But many experts are predicting the current wave will not peak for at least three weeks and that the real death and case numbers are much higher.
India reported 346,786 new cases of Covid-19 on Saturday — the third day in a row the country has set a world record for infections during the coronavirus pandemic, according to government and scientific tallies.
The related death toll for the previous 24 hours hit 2,624 — also a daily record for India — for 189,544 total fatalities.
The sky-rocketing Covid-19 infections are devastating India’s communities and hospitals. Everything is in short supply — intensive care unit beds, medicine, oxygen and ventilators. Bodies are piling up in morgues and crematoriums.
Twenty critically ill patients died at a Delhi hospital Friday night after its supply of oxygen was delayed by seven hours, according to Dr. DK Baluja, medical director at the Jaipur Golden Hospital.
“That happened last night. Everything we had was exhausted. The oxygen was not supplied on time. It was supposed to come in at 5 p.m. but it came around midnight. People who were critically ill needed oxygen,” said Baluja.
The hospital is currently scrambling to arrange more oxygen but has not received a fresh supply all Saturday morning. “We have only 15-20 minutes of oxygen left now. It may take hours to get another tanker,” Baluja told CNN.
Delhi hospitals have been facing a severe oxygen shortage as the number of Covid-19 cases have soared in the national capital in the past two weeks….
Delhi recorded 24,331 new cases Friday, including 348 deaths, according to the Covid-19 health bulletin issued by the Delhi government.
Countrywide, India has now recorded more than 16.6 million cases since the start of the pandemic, a CNN tally of figures from the Indian Ministry of Health reveals.
In contrast, Vietnam successfully limited the spread of the virus. The Verge: Vietnam defied the experts and sealed its border to keep Covid-19 out. It worked.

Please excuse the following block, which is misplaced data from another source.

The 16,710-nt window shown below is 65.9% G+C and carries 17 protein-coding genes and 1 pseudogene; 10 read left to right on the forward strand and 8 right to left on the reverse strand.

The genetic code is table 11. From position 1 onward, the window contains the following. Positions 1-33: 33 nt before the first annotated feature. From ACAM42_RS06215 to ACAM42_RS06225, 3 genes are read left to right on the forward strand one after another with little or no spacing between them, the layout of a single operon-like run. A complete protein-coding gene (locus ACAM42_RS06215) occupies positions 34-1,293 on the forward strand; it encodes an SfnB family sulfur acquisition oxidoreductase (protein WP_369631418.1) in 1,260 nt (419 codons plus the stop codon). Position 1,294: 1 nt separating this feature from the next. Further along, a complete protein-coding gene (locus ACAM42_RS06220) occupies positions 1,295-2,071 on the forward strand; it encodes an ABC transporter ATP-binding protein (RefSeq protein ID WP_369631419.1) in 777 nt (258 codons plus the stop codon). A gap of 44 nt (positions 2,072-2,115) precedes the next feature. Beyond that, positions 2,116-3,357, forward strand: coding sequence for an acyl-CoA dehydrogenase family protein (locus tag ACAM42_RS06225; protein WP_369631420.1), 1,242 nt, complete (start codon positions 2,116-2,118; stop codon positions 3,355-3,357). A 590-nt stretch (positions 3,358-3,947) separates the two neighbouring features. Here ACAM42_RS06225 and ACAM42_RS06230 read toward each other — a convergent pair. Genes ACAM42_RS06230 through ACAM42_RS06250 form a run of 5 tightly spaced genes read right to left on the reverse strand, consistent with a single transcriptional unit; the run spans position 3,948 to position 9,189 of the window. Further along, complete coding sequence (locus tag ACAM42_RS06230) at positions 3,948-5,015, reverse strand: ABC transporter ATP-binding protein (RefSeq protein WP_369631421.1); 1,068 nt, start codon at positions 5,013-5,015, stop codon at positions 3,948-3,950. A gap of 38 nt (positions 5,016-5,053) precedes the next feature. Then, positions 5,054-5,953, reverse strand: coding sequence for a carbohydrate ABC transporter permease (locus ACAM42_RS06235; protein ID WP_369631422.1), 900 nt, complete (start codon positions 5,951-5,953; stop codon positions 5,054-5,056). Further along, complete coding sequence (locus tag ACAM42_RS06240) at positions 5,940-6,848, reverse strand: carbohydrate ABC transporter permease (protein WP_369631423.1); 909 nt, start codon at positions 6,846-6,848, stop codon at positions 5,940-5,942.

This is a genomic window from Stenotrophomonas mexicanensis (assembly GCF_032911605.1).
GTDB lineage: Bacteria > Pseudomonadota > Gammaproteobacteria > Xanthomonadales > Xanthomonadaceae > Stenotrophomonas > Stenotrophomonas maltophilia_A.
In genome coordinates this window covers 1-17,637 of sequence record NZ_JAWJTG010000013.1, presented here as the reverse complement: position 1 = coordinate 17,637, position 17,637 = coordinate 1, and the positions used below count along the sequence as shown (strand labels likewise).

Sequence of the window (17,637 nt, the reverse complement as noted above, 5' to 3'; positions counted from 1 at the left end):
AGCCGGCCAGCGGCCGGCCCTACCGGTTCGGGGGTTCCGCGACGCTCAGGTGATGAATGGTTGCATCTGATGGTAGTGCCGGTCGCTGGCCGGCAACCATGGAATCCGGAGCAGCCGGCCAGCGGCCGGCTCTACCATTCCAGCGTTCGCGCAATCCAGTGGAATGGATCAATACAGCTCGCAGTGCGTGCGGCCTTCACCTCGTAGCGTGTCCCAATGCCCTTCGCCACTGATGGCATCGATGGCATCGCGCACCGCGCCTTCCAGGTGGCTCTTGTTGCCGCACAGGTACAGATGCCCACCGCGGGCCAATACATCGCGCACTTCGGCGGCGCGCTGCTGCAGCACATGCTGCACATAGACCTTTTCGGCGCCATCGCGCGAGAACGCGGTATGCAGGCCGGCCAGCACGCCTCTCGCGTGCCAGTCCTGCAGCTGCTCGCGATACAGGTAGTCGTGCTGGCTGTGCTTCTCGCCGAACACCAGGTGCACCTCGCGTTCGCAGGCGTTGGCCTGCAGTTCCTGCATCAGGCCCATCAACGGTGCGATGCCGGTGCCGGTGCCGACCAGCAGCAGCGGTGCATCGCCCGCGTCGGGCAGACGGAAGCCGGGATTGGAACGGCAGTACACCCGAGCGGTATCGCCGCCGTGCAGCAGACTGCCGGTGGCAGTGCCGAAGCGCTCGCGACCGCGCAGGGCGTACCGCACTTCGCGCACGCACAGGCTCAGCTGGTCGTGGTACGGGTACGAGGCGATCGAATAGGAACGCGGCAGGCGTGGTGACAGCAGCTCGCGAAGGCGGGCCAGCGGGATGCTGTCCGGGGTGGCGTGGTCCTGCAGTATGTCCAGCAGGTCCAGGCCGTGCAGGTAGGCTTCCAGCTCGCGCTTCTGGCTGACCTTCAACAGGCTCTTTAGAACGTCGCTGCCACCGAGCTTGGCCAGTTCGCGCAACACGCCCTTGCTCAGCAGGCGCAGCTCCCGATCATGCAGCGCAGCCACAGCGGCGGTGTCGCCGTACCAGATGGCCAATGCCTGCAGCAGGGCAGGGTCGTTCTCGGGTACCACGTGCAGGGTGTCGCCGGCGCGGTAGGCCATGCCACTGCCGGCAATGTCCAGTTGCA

As the pandemic took hold last year, travel restrictions quickly proliferated — they were the second-most-common policy governments adopted to combat Covid-19. According to one review, never in recorded history has global travel been curbed in “such an extreme manner”: a reduction of approximately 65 percent in the first half of 2020. More than a year later, as countries experiment with vaccine passports, travel bubbles, and a new round of measures to keep virus variants at bay, a maze of confusing, ever-changing restrictions remains firmly in place.
But few countries have gone as far as Vietnam, a one-party communist state with a GDP per capita of $2,700. The Haiphong checkpoints timed for Tet were the equivalent of closing off Los Angeles to Americans ahead of Thanksgiving — within a country that was already nearly hermetically sealed. Last March, the government canceled all inbound commercial flights for months on end, making it almost impossible to fly in, even for Vietnamese residents.
Today, flights are limited to select groups, like businesspeople or experts, from a few low-risk countries. Everybody who enters needs special government permission and must complete up to 21 days of state-monitored quarantine with PCR tests. (Positive cases are immediately isolated in hospitals, regardless of disease severity.)
This strict approach to travel, global health experts say, is directly connected to Vietnam’s seeming defeat of Covid-19. Thirty-five people have reportedly died in total, and a little more than 2,700 have been infected with the virus during three small waves that have all been quickly quashed. Even on the worst days of the pandemic, the country of 97 million has never recorded more than 110 new cases — a tiny fraction of the 68,000 daily case high in the United Kingdom, which has a population one-third smaller than Vietnam, or the record 300,000-plus cases per day only the US and India managed to tally.
Finally, The Daily Beast addresses the crazy anti-vaxxer situation: The Anti-Vaxxer Hunt for Dead People Is Getting Even Weirder.
Starting in mid-January, several social media channels and websites emerged as hubs for stories, generated by admins and users pulling together snippets from across the internet and crafting them into cohesive narratives and brief posts, linking reported deaths to COVID vaccinations. Several of these platforms have grown notably, and become more formalized, in recent weeks. Unsurprisingly, given the robust safety profile of the vaccines in use in the United States, they rarely detail how a vaccination supposedly caused a given death.